3. Awareness of bodily sensations or changes  .24  .15  .48  .24 
4. Resisting thought of illness  .68  .38  .43  .46 
5. Fear of having a serious illness  .63  .31  .44  .40 
6. Images of myself being ill  .41  .22  .34  .18 
7. Difficulty in taking my mind off thoughts about health  .68  .43  .53  .47 
8. Relief if doctor says nothing is wrong  .40  .35  .49  .26 
9. Hearing about an illness  .54  .34  .44  .30 
10. Wondering about what bodily sensations may mean  .44  .25  .64  .41 
11. Risk of developing a serious illness  .72  .39  .44  .52 
12. Belief of being seriously ill  .74  .35  .43  .56 
13. Thinking about other things when I feel bodily sensations  .46  .46  .55  .36 
14. Perception of family and friends about my health concerns  .48  .30  .52  .30 
15. Ability to enjoy life if I had a serious illness  .36  .69  .25  .49 
16. The probability of a cure if I had a serious illness  .29  .49  .18  .25 
17. A serious illness could ruin many aspects of my life  .32  .72  .31  .53 
18. Loss of dignity due to having a serious illness  .29  .52  .28  .27 
Factor structure of the SHAI: Confirmatory factor analyses

Following our previous exploratory analysis of the questionnaire, as well as the findings reported in the existing literature, we tested six CFA at the item level, using the data obtained from the community participants. Table 3 shows the fit indexes for the six tested models. Following Hu and Bentler's (1999) criteria, the models that most closely matched the criteria were models 3 (Salkovskis et al., 2002), 4 (Wheaton et al., 2010), and 5 (Abramowitz, Deacon et al., 2007) because the index rates of these models were slightly closer to the established criteria, CFI and GFI ≥.90 and RMSEA ≤06, and the chi-square and AIC values were smaller. Moreover, as proposed by Marsh et al. (2004), GFI values were acceptable, and RMSEA values were optimal. The fit indexes of the three models were fairly equivalent, but slightly higher for Model 4. However, because Model 3 and 4 are fairly similar (with model 4 deleting one item from the original scale), but Model 3 parallels the original factor solution of the Spanish adolescent version (Morales et al., 2015) and most validations of the SHAI (e.g., Kocjan, 2016; Morales et al., 2015; te Poel et al., 2017; Zhang et al., 2015), this structure was selected. Factor loadings for each item in its corresponding factor are shown in Table 4.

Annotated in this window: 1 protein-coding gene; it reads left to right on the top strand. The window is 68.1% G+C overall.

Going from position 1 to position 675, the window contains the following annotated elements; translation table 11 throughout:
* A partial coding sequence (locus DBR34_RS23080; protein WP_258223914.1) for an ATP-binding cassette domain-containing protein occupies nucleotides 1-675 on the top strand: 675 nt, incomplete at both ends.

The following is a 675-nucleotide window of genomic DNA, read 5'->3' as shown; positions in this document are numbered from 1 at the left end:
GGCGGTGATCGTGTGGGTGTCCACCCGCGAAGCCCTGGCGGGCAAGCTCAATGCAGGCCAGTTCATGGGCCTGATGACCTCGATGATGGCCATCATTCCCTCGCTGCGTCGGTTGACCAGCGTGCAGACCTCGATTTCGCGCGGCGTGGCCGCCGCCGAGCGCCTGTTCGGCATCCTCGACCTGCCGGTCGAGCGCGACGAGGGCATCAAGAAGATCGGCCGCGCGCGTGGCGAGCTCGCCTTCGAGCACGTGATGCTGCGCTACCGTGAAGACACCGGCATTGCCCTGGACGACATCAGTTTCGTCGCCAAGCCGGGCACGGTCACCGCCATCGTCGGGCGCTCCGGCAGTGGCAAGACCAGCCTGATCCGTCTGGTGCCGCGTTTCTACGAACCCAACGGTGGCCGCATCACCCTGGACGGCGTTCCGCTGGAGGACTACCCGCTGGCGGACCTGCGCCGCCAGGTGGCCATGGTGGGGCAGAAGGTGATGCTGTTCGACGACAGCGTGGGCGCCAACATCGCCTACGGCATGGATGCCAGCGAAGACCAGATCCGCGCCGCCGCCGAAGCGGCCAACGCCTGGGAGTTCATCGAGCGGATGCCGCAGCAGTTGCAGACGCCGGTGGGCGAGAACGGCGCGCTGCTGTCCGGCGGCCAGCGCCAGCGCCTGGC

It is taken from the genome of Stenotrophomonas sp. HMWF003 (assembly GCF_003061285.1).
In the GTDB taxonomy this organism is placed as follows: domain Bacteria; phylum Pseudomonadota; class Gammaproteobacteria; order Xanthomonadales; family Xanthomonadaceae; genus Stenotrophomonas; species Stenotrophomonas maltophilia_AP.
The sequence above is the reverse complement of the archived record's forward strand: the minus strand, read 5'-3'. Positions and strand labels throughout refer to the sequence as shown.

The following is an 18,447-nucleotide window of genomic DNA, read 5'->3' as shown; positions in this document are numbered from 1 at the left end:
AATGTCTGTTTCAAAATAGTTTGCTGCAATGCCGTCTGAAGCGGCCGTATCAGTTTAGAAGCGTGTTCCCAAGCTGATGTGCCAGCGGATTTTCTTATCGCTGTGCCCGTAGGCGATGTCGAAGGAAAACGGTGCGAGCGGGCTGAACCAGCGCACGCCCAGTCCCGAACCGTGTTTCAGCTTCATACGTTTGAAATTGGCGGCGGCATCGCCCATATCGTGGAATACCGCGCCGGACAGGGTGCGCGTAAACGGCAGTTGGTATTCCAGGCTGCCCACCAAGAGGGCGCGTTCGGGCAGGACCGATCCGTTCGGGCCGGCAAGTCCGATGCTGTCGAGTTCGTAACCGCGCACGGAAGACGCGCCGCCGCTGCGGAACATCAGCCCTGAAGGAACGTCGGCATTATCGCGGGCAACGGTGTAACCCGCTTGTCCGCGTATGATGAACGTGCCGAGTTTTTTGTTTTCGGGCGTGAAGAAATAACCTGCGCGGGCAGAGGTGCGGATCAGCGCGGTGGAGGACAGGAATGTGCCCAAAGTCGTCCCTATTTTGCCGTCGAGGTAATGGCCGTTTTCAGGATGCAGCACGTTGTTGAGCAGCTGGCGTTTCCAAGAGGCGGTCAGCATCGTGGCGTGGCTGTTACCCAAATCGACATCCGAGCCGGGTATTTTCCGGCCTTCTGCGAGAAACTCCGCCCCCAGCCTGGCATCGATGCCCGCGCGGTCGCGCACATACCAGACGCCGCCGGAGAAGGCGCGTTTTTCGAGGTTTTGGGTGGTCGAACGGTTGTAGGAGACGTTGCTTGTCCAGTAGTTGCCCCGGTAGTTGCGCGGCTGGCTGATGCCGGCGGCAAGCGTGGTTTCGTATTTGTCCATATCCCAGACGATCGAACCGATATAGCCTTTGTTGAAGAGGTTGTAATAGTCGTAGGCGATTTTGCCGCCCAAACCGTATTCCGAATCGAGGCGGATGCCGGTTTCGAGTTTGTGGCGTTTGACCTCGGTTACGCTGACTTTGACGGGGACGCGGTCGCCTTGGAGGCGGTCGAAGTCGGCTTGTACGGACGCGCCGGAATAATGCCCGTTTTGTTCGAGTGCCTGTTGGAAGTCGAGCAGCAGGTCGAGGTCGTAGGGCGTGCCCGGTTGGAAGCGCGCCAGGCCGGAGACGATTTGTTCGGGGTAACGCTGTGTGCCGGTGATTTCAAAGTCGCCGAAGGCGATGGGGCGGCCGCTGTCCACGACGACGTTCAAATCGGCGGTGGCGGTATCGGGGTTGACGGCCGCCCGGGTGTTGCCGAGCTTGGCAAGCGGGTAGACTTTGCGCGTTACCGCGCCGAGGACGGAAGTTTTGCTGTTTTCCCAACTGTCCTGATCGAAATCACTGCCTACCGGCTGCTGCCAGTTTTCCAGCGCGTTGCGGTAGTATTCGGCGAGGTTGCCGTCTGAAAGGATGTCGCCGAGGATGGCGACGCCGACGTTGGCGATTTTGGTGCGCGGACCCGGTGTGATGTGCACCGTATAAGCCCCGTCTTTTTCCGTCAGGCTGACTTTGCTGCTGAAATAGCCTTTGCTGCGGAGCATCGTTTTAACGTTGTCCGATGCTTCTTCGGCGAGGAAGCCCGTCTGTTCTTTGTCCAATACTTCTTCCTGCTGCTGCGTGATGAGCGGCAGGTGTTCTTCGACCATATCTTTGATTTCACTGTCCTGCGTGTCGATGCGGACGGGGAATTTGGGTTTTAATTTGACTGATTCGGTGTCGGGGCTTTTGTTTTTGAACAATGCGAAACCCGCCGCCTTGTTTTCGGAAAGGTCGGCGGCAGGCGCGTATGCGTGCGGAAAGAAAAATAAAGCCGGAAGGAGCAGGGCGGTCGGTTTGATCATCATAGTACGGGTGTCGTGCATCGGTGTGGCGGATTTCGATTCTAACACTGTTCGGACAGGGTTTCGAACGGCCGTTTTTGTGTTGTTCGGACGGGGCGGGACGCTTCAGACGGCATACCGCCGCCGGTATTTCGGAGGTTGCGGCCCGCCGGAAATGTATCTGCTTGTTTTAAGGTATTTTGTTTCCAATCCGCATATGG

Table 3.

Goodness-of-fit indices of the SHAI factor models analyzed (n=342; community participants).

Model  Model description  Proposed by  SBX2  df  p  CFI  GFI  RMSEA (CI)  AIC 
Single factor    317.61  135  <.001  .78  .87  .06 (.05-.07)  136.61 
Three-factor (EFA)    336.37  135  <.001  .76  .87  .06 (.05-.07)  704.66 
Two-factor  Salkovskis et al. (2002)  263.45  135  <.001  .85  .90  .05 (.04-.06)  704.66 
Two-factor, without item 13  Wheaton et al. (2010)  209.89  119  <.001  .88  .91  .04 (.03-.05)  623.37 
Three-factor  Abramowitz, Deacon et al. (2007)  261.24  119  <.001  .84  .90  .05 (.04-.06)  623.37 
Two-factor, without items 14 to 18  Alberts et al. (2011)  299.28  65  <.001  .69  .88  .10 (.09-.11)  1031.87 

Notes. SBX2=Satorra-Bentler Scaled Chi-Square; CFI=Comparative Fit Index; GFI=Goodness of Fit Index; RMSEA=Root Mean-Square Error of Approximation.

Table 4.

Item description and factor loadings of the Sort Health Anxiety Inventory (n=342; community participants).

  M  SD  CIT-C  Sk  K  Factor 1  Factor 2 
1. Worry about health  2.01  0.47  .49  0.52  3.67  .52 
2. Noticing aches/pains  1.92  0.78  .40  0.84  0.73  .40 
3. Awareness of bodily sensations or changes  2.31  0.67  .34  0.05  -0.17  .33 
4. Resisting thought of illness  1.65  0.65  .58  0.62  -0.01  .66 
5. Fear of having a serious illness  1.61  0.71  .56  1.17  1.52  .62 
6. Images of myself being ill  1.31  0.50  .40  1.42  1.94  .43 
7. Difficulty in taking my mind off thoughts about health  1.46  0.58  .62  0.96  0.45  .69 
8. Relief if doctor says nothing is wrong  1.28  0.47  .44  1.40  0.88  .46 
9. Hearing about an illness  1.46  0.56  .51  0.83  0.28  .56 
10. Wondering about what bodily sensations may mean  1.77  0.69  .52  0.87  1.28  .52 
11. Risk of developing a serious illness  1.67  0.77  .61  0.87  -0.02  .69 
12. Belief of being seriously ill  1.40  0.57  .61  1.30  1.77  .70 
13. Thinking about other things when I feel bodily sensations  1.73  0.64  .51  0.58  0.71  .53 
14. Perception of family members and friends about my health concerns  1.86  0.63  .50  0.82  2.30  .52 
15. Ability to enjoy life if I had a serious illness  1.88  0.75  .55  0.68  0.35  .70